NAACP gets youth involved in voter registration

New YorkCommunity
Collaborator: Rahkiya "Rocky" Brown
Published: 09/22/2020, 7:55 PM
Edited: 03/11/2021, 10:22 AM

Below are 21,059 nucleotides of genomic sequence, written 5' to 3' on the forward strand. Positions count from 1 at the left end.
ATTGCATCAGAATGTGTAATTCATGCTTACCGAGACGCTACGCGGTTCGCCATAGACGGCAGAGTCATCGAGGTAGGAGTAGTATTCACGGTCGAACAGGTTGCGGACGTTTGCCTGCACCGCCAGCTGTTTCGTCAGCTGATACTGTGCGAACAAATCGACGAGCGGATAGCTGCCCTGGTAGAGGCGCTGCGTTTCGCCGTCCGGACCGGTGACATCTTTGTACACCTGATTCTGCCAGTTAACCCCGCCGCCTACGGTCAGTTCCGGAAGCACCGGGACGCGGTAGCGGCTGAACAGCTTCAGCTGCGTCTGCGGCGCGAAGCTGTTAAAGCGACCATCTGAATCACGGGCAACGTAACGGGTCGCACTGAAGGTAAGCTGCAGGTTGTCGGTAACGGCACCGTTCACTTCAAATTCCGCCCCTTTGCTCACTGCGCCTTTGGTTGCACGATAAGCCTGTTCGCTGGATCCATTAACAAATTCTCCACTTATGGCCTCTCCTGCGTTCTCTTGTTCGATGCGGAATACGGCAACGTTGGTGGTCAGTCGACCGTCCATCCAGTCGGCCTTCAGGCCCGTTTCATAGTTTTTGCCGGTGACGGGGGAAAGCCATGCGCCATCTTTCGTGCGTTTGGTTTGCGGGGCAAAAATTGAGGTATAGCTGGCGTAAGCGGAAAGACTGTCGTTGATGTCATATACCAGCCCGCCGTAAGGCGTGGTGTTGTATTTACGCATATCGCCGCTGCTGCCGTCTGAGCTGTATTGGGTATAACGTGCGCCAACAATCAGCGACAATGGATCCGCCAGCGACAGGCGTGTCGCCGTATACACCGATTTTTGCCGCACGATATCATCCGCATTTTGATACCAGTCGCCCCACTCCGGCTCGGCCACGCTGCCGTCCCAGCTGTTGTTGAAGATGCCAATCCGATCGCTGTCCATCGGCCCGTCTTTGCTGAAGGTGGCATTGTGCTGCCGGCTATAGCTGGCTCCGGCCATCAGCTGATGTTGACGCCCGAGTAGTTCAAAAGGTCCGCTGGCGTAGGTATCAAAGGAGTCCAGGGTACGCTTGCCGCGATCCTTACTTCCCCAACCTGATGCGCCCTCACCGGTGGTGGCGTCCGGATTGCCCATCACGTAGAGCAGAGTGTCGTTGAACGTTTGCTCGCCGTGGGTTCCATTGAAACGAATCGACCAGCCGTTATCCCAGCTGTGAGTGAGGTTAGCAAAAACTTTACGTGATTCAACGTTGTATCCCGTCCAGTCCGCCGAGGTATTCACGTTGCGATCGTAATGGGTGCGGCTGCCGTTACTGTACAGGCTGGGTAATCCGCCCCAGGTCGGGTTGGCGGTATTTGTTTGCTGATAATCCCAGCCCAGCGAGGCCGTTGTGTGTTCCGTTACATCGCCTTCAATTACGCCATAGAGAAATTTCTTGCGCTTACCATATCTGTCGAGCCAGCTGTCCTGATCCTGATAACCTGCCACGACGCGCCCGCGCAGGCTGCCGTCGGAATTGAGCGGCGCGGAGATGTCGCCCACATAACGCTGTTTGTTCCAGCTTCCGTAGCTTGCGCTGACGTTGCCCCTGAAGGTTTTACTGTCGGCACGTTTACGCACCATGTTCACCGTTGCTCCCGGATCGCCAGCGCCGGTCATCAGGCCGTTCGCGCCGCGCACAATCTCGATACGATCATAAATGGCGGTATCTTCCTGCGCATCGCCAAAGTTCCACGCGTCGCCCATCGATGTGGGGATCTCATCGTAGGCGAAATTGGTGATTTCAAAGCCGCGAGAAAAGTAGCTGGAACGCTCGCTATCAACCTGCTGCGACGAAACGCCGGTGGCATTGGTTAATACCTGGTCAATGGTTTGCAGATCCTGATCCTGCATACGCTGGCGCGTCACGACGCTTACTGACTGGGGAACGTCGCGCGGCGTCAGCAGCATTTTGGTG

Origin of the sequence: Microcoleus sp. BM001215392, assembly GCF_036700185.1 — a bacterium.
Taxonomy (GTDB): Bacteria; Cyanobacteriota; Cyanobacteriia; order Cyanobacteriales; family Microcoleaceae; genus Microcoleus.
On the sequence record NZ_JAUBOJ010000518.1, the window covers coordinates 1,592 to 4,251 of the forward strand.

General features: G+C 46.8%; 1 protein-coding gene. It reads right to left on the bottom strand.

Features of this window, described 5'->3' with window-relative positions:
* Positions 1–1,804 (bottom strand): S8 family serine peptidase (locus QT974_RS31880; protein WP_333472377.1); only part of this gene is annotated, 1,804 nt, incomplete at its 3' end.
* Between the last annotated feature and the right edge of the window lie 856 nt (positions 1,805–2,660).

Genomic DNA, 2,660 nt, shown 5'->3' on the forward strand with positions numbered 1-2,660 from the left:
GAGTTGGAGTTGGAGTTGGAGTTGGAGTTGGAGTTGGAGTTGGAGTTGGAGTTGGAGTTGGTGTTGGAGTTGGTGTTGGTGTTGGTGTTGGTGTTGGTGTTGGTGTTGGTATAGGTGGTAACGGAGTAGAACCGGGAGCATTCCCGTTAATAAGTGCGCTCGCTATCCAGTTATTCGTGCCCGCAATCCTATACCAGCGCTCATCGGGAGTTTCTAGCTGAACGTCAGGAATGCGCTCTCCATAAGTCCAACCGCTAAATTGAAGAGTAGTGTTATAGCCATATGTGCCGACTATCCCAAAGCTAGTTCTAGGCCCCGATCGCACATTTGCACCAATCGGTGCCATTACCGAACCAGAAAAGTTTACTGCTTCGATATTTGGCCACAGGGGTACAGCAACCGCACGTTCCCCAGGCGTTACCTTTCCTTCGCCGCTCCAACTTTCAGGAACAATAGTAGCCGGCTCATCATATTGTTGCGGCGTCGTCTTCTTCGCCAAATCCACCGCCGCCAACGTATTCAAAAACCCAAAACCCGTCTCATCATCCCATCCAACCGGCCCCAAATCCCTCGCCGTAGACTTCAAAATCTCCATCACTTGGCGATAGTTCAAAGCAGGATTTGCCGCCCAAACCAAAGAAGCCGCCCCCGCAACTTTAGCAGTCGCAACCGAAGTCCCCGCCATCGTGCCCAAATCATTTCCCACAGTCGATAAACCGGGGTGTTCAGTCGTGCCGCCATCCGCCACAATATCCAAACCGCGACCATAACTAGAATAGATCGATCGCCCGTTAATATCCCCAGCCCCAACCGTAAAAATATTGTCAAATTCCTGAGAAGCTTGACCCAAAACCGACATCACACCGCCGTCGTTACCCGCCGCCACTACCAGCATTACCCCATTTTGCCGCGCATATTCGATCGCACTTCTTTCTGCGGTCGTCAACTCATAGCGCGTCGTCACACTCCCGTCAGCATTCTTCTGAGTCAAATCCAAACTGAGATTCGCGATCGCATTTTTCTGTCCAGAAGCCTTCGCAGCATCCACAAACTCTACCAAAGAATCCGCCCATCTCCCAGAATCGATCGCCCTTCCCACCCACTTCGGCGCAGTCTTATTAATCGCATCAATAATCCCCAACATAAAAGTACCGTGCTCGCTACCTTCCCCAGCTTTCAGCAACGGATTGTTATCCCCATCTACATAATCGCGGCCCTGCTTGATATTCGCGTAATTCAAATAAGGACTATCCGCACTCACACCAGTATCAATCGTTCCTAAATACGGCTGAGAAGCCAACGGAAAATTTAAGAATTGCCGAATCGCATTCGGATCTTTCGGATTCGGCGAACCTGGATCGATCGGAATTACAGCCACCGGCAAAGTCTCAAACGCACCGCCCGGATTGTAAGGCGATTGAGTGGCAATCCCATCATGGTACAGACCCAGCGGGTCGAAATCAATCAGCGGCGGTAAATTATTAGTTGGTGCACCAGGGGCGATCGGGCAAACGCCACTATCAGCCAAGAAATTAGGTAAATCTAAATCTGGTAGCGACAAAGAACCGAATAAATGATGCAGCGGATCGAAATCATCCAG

(BINGHAMTON, N.Y.) The Broome-Tioga branch of the NAACP is utilizing their education/youth development program to encourage young people to learn more about African American history, school issues and survival skills. Upon orientation, children in the youth program receive a list of about thirty topics to look over. The topics include what to do If stopped by police, the importance of voting and bullying. Advisors of the program ask that parents assist their children in picking a minimum of five of the listed topics to pursue. The EYDP committee said that in addition to educating the youth on Black history, one of their main objectives is to also provide awareness of alternative options of higher learning. The program’s mission statement states, “It is our aim to give each child intelligent and realistic dialogue and life skills”. There are twelve to fifteen advisors in place to provide children who do not wish to attend college with the necessary tools and trade options suitable for them. The program, however, does not discourage children from attending college. The committee said they believe children need to know they are equally important with a trade as they are with a degree. Members of the committee recently held a “meet and greet” at a local park, in which they encouraged children to get family and friends registered to vote. To further engage the youth in the voting process, advisors made it a friendly competition. The child who brings in the longest list of new registered voters wins a cash prize. The EYDP is open to any child ages eight through eighteen. Due to Covid-19 restrictions, the group is currently meeting virtually at a minimum of twice a month. To enroll your child in the EYDP, call the Broome-Tioga branch of the NAACP at (607) 752-3813 and speak with any of the following committee members: Joan Barrett (chairperson), Christina Archie, Ruth Lewis or Mattie Irvin.


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